When Amy Faulkner was told she had had an abortion, the heartbroken mother was already aware.
She had warned doctors two weeks before her fears that her unborn baby could die.
The 38-year-old said it was “made to feel stupid” – but two weeks later, the horrific news was confirmed by a scan.
Amy was “sent home to deal with it” without any help.
And sadly, her abortion in February 2019 was her fourth in a row.
Amy is upset by the experience, and describes it as “the worst thing ever.”
The magazine’s account director said. Edinburgh Live.“There was no support.
“I was shocked, but you were sent home to deal with it. You are completely alone.
“No one calls you to check, no one makes an appointment to see if you are competing or to offer tests to find out what went wrong.
“There is no other part of the health system where this happens.
“Once you have a baby you have a lot of help and support and skills – but where is it for those who lose their baby?”
When Amy became pregnant in December 2018, things started to go downhill in nine weeks.
She stopped feeling the changes that come with early pregnancy.
“But I was told everything would be fine, nothing to worry about, basically made to feel like I was just stupid,” he said. “But deep down, I knew something was wrong.”
Two weeks later, Amy had a scan because she was bleeding profusely, which is called spotting.
Her unborn baby no longer had a heartbeat, which Amy says she knew.
This was thought to be due to an ectopic pregnancy – when a fertilized egg lays in the fallopian tube instead of the uterus, leaving it without enough space to grow.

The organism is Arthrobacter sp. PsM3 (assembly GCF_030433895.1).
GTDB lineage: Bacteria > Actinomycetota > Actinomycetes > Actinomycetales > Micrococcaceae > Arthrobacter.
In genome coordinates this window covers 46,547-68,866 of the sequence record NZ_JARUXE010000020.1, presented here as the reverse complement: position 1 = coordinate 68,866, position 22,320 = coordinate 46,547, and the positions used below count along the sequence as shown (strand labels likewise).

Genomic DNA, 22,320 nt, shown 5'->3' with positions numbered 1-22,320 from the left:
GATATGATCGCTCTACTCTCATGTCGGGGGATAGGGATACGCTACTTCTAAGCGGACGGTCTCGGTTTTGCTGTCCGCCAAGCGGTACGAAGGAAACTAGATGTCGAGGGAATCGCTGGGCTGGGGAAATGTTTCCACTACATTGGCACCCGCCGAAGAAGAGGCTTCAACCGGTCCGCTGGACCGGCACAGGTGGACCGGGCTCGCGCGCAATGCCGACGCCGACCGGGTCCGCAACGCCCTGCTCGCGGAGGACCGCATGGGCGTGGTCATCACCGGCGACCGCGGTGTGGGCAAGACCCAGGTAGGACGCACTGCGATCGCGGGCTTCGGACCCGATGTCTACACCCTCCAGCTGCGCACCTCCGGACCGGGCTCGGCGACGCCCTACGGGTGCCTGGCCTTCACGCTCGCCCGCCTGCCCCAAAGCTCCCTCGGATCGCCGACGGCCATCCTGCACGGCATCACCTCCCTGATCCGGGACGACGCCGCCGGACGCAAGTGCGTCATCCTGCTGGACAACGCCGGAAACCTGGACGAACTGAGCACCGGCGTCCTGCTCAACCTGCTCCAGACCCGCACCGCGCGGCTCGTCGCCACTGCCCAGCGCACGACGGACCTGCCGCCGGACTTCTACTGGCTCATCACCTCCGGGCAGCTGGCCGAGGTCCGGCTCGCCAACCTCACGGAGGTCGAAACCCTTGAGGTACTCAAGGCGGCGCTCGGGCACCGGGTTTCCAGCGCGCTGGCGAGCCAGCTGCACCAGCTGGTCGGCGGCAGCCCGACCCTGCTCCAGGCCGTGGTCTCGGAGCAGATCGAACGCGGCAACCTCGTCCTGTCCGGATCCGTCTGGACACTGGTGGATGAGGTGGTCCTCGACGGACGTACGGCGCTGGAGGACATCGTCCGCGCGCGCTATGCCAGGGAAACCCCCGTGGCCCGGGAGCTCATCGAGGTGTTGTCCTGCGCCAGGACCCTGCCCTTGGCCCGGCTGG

Amy had to go to the hospital for repeated tests, where she was surrounded by a happy new mother and her children.
“Every two days, walking in the labor ward, to the mothers who used to give ‘congratulatory balloons’ to their children and people,” he said.
“You’re not telling me about the size of the Royal in a hospital, or the size of another hospital, that they can’t make sure that people who go through such things are seen in a different place, where they have to go. It didn’t happen. It’s all the time. It’s horrible. “
Thankfully, Amy and her fianc Fraser Rutherford now have a son – Rocco, born in July of this year.
But new mothers want to see that services have changed, so those affected by abortion are not left alone.
He is determined to talk more openly about people, provided that this is very common.
“I was on a zoom call with five other women a while ago, and four of us had an abortion,” she said.
“None of us knew before, it was the first time any of us mentioned it to each other.”
Sun launched a new campaign in August to improve abortion care in the UK, including better support for earlier abortions.
Together with the charity Tommy, The Sun Sunday is asking readers to sign one. Application Demand from the government to review the system
Research has shown that globally, at least 15% of pregnancies end in abortion, affecting one in ten women.
Abortion can have a profound psychological effect on both parents, which almost quadruples the risk of suicide, doubles the chances of depression and increases the risk of anxiety.
As a result, the chances of miscarriage increase by about ten to ten percent each time and women are at higher risk of heart disease and blood clots, and the risk of miscarriage or premature birth in the future. The risk increases.
Black women have a higher risk of miscarriage, 40% higher than white mothers.
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